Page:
With less than 12 hours remaining in the Museum of Pop Culture’s submission window for Sound Off! 2020, Marlon Galdamez found “four really bad demos” and sent them in for consideration. Weeks later, Galdamez (bass/vocals) and Sebastian Salazar (drums/vocals), who make up the noise duo The Human Missile Crisis, learned they were one of 12 local artists selected to take part in MoPOP’s annual 21-and-under music showcase and competition.
"I didn’t know he put us in there,” says Salazar. “It wasn’t like a big, ‘Hey bro! We’re going to go to Sound Off! When we got in he was like, ‘Hey, we’re going to be playing in Sound Off!’ I was like, ‘Uh, ok!’"
"Didn’t expect anything," Galdamez says. "But here we are."
A listener’s first thought when they come across the Tukwila musicians’ work? There’s no way just two people can make a sound that big. The band’s melodies swell, chirp, and move in a frenzied fashion that you’d expect to come from a stage full of people. Raw, energetic, and heavy riffs are central elements to The Human Missile Crisis’ music and are what fans can expect to hear when the two take the Sky Church stage on Saturday, February 15 for their Sound Off! semifinal performance.
We caught up with the drum and bass duo to hear what they had to say:
What was your initial reaction when you found out you were going to be part of Sound Off! 2020?
Marlon: Very surprised. We didn’t expect people to like us. They told us 120 artists had applied and only 12 got selected. For some reason they thought that we’d be a good 10 percent of it.
How would you describe your sound?
Sebastian: I feel a lot of people kind of say it's experimental hardcore, which I can kind of agree with. We’re a pretty heavy band. We’re ethnic people. We weren’t born in the States. We were influenced and brought up by super different genres, so we try to incorporate that into our sound.
Marlon: We don’t like one genre, at all. He’s way more trained to sound in general, and this is something I’ve just noticed from being with him, is that he’s way more trained to the ear. He can pick up on classical and jazz and Latin and samba. And I love all those genres, but I can’t play it.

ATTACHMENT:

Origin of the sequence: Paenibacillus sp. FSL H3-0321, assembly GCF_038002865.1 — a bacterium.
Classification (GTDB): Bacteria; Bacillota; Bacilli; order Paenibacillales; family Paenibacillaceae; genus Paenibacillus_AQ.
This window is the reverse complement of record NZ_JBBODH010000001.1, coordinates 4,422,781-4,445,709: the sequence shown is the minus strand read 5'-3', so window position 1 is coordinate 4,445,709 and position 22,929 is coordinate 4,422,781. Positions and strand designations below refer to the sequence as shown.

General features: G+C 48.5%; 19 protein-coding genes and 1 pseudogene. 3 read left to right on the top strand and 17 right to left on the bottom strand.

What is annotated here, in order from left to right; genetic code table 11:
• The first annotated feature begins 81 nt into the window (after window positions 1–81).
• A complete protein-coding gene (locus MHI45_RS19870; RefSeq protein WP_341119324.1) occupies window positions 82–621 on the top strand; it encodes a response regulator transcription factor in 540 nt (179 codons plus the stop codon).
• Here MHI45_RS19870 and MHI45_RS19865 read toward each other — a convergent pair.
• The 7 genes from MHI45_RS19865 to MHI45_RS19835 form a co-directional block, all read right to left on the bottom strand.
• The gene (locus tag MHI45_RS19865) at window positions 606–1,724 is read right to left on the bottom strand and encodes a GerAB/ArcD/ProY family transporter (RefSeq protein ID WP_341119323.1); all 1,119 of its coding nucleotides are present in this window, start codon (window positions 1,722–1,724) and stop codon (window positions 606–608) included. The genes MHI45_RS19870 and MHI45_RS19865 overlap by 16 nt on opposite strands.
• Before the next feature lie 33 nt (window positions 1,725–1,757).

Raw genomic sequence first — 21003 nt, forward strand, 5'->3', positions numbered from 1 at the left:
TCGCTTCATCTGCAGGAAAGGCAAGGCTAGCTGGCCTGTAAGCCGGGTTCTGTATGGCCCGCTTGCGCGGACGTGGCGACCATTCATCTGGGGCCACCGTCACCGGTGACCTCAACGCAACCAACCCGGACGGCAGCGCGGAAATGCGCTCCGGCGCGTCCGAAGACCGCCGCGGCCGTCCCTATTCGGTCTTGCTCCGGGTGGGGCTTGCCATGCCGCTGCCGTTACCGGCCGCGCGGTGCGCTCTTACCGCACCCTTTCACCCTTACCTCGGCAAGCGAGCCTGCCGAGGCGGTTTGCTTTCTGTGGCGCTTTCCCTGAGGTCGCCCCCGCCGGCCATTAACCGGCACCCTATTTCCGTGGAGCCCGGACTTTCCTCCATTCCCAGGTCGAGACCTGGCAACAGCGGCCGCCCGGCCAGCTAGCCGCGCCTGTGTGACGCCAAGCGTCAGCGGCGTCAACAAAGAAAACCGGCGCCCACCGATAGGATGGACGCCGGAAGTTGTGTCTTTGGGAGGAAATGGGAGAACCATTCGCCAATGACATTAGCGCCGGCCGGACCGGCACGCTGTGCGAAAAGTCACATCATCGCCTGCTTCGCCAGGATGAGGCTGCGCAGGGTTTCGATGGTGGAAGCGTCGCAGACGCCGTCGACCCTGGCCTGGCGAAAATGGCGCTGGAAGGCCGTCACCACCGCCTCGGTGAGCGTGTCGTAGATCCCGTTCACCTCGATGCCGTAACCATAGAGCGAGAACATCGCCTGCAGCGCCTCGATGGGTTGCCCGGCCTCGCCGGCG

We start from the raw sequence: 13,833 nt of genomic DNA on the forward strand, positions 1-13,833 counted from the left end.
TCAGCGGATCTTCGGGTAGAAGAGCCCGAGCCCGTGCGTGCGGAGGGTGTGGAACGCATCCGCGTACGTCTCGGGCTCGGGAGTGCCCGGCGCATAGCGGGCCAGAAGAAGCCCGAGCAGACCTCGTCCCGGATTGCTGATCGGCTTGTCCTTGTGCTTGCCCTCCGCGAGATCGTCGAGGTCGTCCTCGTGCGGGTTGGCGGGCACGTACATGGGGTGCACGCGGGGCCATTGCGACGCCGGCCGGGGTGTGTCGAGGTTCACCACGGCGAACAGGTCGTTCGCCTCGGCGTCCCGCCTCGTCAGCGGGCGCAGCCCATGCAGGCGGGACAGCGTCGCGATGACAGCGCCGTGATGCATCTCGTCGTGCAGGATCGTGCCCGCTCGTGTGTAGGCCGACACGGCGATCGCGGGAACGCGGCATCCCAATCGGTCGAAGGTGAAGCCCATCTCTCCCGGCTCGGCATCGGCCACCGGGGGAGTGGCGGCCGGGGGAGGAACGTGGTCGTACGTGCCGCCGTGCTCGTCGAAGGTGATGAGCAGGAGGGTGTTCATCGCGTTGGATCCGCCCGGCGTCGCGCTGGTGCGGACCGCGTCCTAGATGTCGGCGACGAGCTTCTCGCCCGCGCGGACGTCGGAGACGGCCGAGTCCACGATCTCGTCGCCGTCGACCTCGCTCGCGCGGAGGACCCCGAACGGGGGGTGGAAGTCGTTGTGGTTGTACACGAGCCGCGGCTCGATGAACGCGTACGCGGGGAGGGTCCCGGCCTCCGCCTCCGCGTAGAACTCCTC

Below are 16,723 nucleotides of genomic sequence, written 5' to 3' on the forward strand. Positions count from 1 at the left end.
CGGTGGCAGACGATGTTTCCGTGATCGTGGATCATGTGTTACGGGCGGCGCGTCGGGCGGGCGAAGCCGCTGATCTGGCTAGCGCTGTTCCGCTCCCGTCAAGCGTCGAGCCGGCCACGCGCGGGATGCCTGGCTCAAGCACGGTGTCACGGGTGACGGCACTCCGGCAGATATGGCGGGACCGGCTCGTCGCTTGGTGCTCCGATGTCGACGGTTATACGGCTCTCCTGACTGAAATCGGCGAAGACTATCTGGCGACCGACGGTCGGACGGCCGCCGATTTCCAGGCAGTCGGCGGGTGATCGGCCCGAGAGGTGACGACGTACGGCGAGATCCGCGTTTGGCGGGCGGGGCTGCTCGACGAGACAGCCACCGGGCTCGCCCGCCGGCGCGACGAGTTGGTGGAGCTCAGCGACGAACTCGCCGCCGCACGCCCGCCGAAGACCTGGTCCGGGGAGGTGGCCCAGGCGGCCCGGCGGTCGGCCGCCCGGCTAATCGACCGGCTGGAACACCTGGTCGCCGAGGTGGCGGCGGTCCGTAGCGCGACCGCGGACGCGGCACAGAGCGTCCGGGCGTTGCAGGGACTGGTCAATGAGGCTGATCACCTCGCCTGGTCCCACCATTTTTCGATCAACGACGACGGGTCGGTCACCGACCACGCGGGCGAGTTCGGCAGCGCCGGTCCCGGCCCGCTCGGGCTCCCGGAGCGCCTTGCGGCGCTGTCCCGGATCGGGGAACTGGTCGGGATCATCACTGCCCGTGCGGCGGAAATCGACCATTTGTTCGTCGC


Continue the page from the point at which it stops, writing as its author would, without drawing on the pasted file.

Sebastian: You can.
Marlon: I can only do pretty much heavy music. I only like chugging. When we came together to make music, we were just like, why don’t I chug, do my thing, and then you just do some crazy polyrhythmic things, you know?
Sebastian: Oh, nice word.
What are you hoping to achieve through your music?
Sebastian: I just want to inspire someone, especially creatives, to be fearless. To create with no boundaries. I feel like a lot of time, especially young people, feel like they have to be trapped in a box a lot of the time. Like they have to make one certain type of music, or stay in one type of genre, or just do things that they don’t want.
Marlon: We want to make that box into a hexagon. We want to make it big and different and something else. That’s on the broader aspect. On a personal aspect, releasing music just makes me happy. That’s the only thing we can keep doing. It’s the only thing we’re good at, honestly.
Sebastian: It’s a creative outlet and it’s our passion. We just want to do what makes us happy and try to do it good, hopefully.
If you could describe your sound or your music as an animal, what would it be and why?
Marlon: Whenever I’m writing something, it’s just like dragons flying, spewing fire.
Sebastian: I’ll say a giraffe. That was the first thing I thought of.
Marlon: You know what? I’m going to go with the giraffe. I think a giraffe is cooler. They’re tall. We’re both kind of short. So a giraffe.